Children sat on the curb, popcicles in hand, mesmerized by the dancing and storytelling performed by members of the Morningstar Native American Dance Troupe. Other visitors mingled with community members who displayed their extensive collections of artifacts at the Museum of Peoples and Cultures annual block party on Saturday.
The goal of the party was to introduce children and members of the community to the science of archeology, said Kari Nelson, Curator of Education for the museum.
“We want to teach people about archeology and history through fun, related learning,” Nelson said.
Visitors were able to learn not only through displays but also many demonstrations such as basket weaving and bobbin lace making. Kids even tried their hands at a little pottery making.
Peggy Stavast, from Orem, has been making bobbin lace for almost 15 years and has been demonstrating at the block party for 10 years. To make the lace, she loops the threads around a series of pins in a pattern untraceable to the untrained eye. What results is lace trim for baby blessing dresses. It takes her about an hour to complete one inch of lace.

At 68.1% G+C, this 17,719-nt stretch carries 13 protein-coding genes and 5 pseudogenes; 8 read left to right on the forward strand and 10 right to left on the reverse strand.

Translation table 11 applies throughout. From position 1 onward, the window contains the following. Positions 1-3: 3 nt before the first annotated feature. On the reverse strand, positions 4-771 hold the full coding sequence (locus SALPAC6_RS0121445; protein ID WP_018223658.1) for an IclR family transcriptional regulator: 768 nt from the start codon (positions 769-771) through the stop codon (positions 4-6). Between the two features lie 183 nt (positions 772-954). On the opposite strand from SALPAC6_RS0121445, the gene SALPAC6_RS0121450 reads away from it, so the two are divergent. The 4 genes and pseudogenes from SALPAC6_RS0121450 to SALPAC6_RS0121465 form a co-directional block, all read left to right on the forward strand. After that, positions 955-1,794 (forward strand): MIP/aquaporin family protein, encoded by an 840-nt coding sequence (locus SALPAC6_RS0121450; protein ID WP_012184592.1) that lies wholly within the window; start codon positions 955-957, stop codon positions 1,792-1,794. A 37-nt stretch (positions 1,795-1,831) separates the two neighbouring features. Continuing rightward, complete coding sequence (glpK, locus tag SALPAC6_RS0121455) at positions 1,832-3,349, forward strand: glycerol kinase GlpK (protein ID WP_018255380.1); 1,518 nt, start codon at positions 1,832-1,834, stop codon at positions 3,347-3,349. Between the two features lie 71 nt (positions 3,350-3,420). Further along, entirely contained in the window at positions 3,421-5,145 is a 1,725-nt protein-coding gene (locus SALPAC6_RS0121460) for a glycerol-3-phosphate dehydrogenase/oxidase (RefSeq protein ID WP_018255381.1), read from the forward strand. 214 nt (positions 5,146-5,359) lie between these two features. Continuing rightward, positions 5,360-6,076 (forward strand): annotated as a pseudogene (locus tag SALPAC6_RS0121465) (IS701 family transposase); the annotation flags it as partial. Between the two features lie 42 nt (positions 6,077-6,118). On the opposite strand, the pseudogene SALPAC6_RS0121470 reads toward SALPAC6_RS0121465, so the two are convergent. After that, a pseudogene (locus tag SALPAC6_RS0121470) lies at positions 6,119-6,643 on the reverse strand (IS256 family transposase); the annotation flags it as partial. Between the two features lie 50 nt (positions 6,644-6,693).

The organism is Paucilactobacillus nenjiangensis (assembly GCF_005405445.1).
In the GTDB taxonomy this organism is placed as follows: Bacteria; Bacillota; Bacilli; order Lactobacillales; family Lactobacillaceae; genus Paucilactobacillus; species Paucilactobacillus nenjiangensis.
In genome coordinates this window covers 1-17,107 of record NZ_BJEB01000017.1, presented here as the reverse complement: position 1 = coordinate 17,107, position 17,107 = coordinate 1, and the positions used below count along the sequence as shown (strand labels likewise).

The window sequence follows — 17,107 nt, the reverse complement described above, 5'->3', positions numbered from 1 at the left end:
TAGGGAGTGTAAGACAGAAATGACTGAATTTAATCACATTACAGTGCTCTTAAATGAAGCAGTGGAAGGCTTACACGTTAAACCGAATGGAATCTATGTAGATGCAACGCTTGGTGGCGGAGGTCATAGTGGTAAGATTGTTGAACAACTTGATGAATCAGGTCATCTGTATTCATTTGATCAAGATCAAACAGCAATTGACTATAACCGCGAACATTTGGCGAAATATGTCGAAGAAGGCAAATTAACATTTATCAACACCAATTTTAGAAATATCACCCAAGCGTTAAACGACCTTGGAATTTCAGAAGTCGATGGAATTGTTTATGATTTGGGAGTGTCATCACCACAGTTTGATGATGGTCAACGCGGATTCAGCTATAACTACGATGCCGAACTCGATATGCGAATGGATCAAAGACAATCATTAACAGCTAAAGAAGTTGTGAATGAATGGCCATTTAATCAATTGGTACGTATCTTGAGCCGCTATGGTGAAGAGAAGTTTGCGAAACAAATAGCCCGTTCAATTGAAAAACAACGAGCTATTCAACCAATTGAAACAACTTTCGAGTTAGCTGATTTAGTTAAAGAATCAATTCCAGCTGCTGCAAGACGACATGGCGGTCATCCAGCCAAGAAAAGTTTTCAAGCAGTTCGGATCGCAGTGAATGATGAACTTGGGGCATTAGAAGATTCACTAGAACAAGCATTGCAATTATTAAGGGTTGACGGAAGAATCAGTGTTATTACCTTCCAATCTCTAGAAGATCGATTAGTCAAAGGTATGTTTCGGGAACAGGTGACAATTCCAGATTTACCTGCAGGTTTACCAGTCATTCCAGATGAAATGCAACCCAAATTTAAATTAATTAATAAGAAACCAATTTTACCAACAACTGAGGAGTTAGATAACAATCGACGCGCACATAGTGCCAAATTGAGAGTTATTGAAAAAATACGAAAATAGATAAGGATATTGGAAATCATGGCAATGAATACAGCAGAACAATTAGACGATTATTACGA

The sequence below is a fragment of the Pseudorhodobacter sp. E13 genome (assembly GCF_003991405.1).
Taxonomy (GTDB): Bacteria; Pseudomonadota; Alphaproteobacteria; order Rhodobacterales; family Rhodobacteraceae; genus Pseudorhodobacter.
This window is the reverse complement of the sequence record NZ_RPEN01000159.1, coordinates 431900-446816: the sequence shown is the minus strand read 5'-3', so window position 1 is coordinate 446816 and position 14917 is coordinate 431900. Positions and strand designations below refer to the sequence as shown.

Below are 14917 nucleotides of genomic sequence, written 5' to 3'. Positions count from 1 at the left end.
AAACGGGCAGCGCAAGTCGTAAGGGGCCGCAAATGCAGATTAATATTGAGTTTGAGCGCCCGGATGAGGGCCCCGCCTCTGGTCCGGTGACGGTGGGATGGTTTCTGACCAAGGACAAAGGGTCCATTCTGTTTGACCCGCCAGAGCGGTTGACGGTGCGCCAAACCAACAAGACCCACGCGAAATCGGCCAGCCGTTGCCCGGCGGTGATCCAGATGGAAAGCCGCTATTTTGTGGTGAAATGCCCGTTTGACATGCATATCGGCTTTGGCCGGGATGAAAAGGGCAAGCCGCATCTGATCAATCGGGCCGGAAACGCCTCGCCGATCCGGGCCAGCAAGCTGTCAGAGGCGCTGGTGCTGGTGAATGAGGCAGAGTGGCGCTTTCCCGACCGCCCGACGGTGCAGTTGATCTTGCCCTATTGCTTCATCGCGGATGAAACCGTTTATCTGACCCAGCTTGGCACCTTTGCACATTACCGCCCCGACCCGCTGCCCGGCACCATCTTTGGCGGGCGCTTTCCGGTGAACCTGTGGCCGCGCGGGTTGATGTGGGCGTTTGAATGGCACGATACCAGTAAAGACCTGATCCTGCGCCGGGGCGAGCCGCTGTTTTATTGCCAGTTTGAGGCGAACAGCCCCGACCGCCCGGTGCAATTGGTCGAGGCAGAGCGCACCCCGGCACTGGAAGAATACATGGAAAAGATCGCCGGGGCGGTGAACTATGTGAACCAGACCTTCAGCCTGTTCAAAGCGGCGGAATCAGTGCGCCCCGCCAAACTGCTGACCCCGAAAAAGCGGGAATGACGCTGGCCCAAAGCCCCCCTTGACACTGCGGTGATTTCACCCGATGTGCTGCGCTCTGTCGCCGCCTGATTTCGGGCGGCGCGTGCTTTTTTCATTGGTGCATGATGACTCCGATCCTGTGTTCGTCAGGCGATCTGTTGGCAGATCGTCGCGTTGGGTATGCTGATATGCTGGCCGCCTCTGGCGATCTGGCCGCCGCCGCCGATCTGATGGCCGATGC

“Bobbin lace making came from all over Europe,” said Stavast. “Each country had their own variation of it.”
She was joined by several other women and children in the demonstration.
This was Tottie and Andy Hatfield’s first year attending the block party. They brought along their two small children.
They said they enjoyed the circle dance at the end of the Morningstar performance, in which all audience members were able to participate in.